U.N. Cites a Lower Death Toll Among Women and Children in Gaza

The United Nations has begun citing a much lower death toll for women and children in Gaza, relying on a more conservative source for the breakdown of people killed during Israel’s military offensive in the territory.

As recently as May 6, the U.N’s Office for the Coordination of Humanitarian Affairs said in regularly updated online report that at least 9,500 women and 14,500 children were among the dead, out of an overall death toll of 34,735.

Two days later, the U.N. said in another online update that 4,959 women and 7,797 children had been killed. While the total number of deaths remained roughly the same, a U.N. official said the age and gender of about 10,000 of the dead were not yet included in the new breakdown because information about their identities was still incomplete.

The change in the U.N.’s numbers — and the confusion over the discrepancy — added fuel to a debate over the credibility of the Gazan authorities’ tallies of fatalities in the war. The deaths of women and children are seen as an important, if incomplete, indication of how many civilians have been killed, a question that lies at the heart of the debate over Israel’s conduct of the war.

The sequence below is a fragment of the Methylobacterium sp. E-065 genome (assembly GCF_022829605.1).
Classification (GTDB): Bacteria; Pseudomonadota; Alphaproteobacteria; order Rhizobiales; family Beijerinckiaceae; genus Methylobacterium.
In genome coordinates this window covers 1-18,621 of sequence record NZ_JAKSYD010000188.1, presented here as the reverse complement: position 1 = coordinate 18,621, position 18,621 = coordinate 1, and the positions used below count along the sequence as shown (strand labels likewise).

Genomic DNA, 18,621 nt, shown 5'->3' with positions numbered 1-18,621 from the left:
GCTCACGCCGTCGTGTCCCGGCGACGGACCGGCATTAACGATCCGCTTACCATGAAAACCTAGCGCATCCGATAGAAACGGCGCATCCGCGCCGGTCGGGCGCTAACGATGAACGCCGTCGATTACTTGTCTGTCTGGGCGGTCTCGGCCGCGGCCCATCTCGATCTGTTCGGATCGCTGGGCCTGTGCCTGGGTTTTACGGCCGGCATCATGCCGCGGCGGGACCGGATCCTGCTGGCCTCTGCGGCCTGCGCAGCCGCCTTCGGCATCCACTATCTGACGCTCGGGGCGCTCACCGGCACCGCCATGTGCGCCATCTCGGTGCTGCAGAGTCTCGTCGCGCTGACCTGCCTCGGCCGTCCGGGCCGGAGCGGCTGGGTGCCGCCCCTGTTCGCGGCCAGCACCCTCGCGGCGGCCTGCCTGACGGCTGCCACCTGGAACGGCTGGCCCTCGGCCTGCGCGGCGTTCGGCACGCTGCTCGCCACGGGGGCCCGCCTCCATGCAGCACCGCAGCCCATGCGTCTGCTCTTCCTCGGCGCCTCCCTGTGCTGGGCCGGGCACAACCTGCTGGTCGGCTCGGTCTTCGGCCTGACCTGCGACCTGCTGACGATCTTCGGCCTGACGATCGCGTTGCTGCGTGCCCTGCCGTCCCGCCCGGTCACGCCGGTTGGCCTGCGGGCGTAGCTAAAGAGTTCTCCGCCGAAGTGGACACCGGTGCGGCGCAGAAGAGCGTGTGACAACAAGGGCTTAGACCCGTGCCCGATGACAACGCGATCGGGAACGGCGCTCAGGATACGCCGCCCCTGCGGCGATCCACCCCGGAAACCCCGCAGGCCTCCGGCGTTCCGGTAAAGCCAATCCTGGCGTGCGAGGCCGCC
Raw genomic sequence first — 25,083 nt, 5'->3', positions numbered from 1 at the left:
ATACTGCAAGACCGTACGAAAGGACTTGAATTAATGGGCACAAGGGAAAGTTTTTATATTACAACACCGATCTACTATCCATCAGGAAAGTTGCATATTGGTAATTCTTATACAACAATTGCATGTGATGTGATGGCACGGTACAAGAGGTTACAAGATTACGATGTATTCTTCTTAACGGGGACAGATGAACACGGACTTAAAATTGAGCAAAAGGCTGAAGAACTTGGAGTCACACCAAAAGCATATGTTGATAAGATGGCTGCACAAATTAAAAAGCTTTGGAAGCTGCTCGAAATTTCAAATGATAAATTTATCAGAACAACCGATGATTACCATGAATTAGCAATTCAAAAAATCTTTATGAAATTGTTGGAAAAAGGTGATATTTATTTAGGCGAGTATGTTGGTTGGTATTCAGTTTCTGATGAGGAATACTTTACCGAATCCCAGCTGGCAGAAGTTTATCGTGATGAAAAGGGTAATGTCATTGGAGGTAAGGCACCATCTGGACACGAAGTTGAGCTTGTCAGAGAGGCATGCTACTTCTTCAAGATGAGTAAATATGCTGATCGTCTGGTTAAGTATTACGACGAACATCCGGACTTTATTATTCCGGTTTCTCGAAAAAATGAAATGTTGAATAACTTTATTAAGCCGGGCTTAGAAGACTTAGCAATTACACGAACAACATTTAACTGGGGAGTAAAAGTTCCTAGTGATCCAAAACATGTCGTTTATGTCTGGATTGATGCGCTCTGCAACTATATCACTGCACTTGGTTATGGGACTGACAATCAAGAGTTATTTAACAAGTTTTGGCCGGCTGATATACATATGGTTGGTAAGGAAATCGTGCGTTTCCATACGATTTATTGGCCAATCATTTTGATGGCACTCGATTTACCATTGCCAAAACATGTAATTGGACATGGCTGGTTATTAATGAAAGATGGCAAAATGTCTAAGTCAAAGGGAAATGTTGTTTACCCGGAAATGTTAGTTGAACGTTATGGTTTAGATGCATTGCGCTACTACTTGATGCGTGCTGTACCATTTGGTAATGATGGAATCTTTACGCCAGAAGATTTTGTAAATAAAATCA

Israeli officials have long said that they are skeptical of the numbers assembled by the authorities in Gaza. Last week, Prime Minister Benjamin Netanyahu said that Israeli forces had killed 14,000 Hamas militants and 16,000 civilians, without elaborating on the source for those numbers.

After the United Nations issued a lower documented death toll for women and children, Israel’s foreign minister, Israel Katz, called the new numbers “the miraculous resurrection of the dead in Gaza,” saying the United Nations had relied on “fake data from a terrorist organization.”

The United Nations has not explained why it switched to citing a more conservative source for its numbers — the Gazan Ministry of Health — rather than using Gaza’s Government Media Office as it has in the past. Both offices are part of the Hamas-run government in the enclave.

Many international officials and experts familiar with the way the health ministry verifies deaths in Gaza — drawing from morgues and hospitals across the territory — say its numbers are generally reliable.

The health ministry says its count of women and children killed is based on the total number of people whose identities it can fully verify — 24,840 individuals in all as of May 13.

More than 10,000 other people have also been killed, the health ministry says, but it does not have their full names, official ID numbers or other information it needs to be certain of their identities. That is why they are not included in the breakdown of women and children killed which is now being cited by the U.N.

The United Nations said the process of fully identifying the additional 10,000 killed — along with their gender and age — was “ongoing.”

Patrick Kingsley contributed reporting.

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